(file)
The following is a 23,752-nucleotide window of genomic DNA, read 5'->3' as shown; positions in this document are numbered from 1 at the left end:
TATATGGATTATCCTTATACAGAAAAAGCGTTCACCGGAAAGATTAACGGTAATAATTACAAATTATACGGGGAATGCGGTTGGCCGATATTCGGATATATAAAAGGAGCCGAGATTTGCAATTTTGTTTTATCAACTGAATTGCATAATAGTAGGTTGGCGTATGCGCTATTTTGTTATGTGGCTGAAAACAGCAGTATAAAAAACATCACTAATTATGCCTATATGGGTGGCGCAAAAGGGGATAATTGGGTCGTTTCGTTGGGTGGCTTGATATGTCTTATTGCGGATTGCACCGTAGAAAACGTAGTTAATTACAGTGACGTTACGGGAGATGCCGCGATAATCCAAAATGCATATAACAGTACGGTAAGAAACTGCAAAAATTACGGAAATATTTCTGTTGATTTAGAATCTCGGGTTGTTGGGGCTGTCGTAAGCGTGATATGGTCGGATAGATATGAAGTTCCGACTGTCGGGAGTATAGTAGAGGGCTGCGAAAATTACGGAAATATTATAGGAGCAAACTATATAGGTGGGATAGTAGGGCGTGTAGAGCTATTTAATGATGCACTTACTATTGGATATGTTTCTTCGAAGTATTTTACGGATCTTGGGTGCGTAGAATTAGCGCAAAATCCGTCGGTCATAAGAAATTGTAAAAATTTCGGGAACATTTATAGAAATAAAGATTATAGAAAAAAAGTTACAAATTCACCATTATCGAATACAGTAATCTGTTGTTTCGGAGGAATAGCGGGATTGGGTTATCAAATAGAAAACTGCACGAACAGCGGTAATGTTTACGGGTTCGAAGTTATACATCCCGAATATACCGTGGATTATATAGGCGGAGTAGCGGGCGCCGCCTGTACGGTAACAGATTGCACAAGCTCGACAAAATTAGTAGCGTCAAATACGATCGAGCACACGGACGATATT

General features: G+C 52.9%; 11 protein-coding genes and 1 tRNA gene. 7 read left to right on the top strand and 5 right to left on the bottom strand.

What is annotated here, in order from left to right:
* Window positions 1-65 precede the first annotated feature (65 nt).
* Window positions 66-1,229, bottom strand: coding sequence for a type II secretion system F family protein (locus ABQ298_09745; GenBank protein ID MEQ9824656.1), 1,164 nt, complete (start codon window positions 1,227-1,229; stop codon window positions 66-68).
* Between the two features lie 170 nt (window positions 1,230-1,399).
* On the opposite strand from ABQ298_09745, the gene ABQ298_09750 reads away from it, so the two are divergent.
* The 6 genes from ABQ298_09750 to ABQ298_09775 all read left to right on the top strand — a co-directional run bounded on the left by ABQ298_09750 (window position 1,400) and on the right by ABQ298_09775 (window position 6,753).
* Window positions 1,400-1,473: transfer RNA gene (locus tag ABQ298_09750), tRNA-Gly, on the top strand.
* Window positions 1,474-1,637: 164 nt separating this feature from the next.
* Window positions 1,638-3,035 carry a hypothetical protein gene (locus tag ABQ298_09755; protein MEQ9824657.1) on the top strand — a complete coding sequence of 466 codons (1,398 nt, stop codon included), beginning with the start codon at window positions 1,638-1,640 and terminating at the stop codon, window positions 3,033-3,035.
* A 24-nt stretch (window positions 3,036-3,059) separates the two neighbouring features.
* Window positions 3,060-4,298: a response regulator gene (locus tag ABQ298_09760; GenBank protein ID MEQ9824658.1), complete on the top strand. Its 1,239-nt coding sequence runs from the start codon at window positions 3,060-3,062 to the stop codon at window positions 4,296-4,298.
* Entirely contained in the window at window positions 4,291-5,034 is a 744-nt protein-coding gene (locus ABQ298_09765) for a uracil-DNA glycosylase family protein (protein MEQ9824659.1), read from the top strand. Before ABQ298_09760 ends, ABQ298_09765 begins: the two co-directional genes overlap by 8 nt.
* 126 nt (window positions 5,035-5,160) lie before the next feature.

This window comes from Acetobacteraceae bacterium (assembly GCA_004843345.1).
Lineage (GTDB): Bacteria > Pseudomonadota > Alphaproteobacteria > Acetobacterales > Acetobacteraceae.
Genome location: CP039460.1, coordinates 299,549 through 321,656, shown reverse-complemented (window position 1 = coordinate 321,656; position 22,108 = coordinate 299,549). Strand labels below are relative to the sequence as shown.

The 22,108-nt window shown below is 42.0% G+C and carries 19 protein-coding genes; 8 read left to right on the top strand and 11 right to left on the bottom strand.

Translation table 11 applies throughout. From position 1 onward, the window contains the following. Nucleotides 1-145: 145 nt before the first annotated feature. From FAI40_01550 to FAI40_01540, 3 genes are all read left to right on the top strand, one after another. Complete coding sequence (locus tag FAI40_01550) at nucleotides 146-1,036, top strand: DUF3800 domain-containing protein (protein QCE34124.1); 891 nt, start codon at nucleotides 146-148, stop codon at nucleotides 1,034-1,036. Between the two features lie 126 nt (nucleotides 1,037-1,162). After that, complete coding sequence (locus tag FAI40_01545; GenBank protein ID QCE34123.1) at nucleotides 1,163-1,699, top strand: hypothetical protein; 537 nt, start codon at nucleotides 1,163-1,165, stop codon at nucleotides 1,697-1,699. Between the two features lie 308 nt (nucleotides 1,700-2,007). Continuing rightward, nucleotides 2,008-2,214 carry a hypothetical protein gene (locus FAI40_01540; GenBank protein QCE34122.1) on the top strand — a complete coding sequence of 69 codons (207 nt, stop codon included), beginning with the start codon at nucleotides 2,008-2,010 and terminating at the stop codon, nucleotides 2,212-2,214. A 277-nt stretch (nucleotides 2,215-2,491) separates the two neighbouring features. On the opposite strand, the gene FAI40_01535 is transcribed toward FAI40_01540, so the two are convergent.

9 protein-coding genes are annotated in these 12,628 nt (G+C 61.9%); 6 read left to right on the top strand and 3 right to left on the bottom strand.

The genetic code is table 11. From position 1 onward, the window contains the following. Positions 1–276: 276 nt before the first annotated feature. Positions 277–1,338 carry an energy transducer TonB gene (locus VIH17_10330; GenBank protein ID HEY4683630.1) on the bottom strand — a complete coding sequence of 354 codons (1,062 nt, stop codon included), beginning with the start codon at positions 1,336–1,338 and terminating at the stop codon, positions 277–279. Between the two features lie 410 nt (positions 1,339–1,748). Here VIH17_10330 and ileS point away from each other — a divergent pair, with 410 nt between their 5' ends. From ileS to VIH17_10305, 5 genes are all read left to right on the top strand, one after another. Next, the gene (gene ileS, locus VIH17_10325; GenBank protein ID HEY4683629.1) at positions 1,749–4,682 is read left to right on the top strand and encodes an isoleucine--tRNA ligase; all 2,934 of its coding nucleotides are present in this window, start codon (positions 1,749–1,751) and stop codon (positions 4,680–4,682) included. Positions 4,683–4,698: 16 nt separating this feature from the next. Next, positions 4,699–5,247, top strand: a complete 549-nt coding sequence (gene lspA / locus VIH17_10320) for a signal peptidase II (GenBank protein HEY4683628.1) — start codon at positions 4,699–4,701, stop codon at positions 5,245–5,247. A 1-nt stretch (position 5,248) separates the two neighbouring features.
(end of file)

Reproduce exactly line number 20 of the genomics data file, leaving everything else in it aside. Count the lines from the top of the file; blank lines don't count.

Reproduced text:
The 22,108-nt window shown below is 42.0% G+C and carries 19 protein-coding genes; 8 read left to right on the top strand and 11 right to left on the bottom strand.